New York City Renters Cope With Squeeze
Like the legions of aspiring poets, tap dancers and musicians who came before her, Nina Rubin, a 29-year-old graduate of Wesleyan University, has struggled to find halfway decent housing in New York. Earlier this year, she ended up in her most unusual home yet: an office.
After taking a job as an instructor at Outward Bound, Ms. Rubin, along with some of her co-workers, settled into the top floor of the organization’s Long Island City headquarters. She camped out in a bunk bed; others converted nearby office cubicles into sleeping spaces, or pitched tents on the building’s roof. To create some privacy, they hung towels and sheets around their bunks.
While Outward Bound officials stress that they view these cubicles and tents as temporary housing solutions, Ms. Rubin, who has since moved to Vermont for a short while, was grateful for a free place.
As the apartment-hunting season begins, fueled by college graduates and other new arrivals, real estate brokers say radical solutions among young, well-educated newcomers to the city are becoming more common, because New York’s rental market is the tightest it has been in seven years. High-paid bankers and corporate lawyers snap up the few available apartments, often leading more modestly paid professionals and students to resort to desperate measures to find homes.
While young people in New York have always sought roommates to make life more affordable, they are now crowding so tightly into doorman buildings in prime neighborhoods like the Upper East Side that they may violate city codes.
They are doing so in part because the vacancy rate for Manhattan rentals is now estimated at 3.7 percent, according to data collected by Property and Portfolio Research, an independent real estate research and advisory firm in Boston. It is expected to shrink to 3.3 percent by the end of this year and to 2.9 percent by 2011.
“It’s only going to get more difficult to rent an apartment in New York City,” said Andy Joynt, a real estate economist with the research firm. “While rents continue to rise, it’s not sending people out of the city. There’s still enough of a cachet,” he said.
While New York City has always had a vacancy rate lower than most other cities, rental prices jumped last year by a record 8.3 percent. Some potential buyers, scared by the national slowdown in housing sales, decided to rent instead of buy. The housing crunch has also been exacerbated by the steady growth of newcomers.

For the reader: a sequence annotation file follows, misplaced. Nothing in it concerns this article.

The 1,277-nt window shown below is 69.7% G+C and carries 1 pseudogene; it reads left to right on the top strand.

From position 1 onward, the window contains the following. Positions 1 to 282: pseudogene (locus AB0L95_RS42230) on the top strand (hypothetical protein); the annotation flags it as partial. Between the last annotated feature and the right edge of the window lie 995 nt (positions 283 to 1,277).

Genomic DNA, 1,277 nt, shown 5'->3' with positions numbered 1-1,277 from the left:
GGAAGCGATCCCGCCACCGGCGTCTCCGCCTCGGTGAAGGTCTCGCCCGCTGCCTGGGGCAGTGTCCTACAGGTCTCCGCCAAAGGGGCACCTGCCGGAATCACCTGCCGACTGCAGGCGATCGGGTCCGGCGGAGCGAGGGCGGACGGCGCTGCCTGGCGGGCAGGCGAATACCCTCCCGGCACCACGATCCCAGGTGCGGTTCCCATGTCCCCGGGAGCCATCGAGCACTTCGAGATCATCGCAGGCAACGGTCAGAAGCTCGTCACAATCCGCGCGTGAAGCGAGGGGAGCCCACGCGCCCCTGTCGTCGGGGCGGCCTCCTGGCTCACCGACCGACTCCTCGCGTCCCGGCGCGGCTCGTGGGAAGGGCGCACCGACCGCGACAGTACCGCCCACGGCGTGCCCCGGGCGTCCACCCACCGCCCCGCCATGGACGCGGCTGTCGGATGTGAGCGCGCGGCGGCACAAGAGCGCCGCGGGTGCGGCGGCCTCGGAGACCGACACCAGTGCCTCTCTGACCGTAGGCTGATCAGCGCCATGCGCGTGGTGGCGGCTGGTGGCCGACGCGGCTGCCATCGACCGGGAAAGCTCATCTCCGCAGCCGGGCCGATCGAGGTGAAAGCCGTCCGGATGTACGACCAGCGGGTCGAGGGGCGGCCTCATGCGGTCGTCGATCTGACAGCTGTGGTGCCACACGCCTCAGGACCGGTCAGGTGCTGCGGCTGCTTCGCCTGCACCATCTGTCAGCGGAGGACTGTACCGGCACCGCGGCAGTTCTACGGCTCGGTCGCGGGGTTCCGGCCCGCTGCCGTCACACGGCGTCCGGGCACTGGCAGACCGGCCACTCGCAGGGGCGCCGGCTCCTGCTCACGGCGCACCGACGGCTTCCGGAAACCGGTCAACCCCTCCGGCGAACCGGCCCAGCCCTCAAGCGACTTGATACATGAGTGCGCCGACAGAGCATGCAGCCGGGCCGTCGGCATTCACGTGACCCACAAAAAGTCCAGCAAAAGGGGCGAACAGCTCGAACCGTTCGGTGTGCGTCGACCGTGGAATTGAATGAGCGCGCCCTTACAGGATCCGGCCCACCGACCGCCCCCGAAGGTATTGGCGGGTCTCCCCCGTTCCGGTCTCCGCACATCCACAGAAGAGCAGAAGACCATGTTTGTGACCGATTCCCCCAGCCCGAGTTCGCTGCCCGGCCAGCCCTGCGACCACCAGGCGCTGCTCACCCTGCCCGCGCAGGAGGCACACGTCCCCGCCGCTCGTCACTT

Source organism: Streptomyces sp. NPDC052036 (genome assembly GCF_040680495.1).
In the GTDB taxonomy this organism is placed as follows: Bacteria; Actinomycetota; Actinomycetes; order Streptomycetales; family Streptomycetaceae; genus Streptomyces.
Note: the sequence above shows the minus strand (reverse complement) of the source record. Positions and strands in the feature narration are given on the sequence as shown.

The relocation division of the brokerage company Prudential Douglas Elliman had found homes for 4,000 families moving to the New York, New Jersey and Connecticut area in 2006, a 15 percent jump from the year before, and many of them wanted to live in Manhattan.
Stephen Kotler, executive vice president of the division, said he expected business to increase by 15 percent again this year, based on the requests he has already received from banks, consumer-products companies and media firms. Even though his clients can afford high rents, he said, they do not have many choices.
“There’s going to be limited inventory and a lot of demand,” Mr. Kotler said. “There just hasn’t been enough rental product built,” he said, as, developers have said that the price of land and the costs of construction in the last few years have made it impractical to build rental buildings. They have instead focused on condominiums.
Renters without high salaries have not been shut out of the market. They are squeezing in extra roommates or making alterations as never before much to the frustration of landlords. The rents for one-bedroom apartments in Manhattan average $2,567 a month, and two-bedrooms average $3,854 a month, according to data from Citi Habitats, a large rental brokerage company, but rents tend to be far higher in coveted neighborhoods like the Upper West Side and TriBeCa.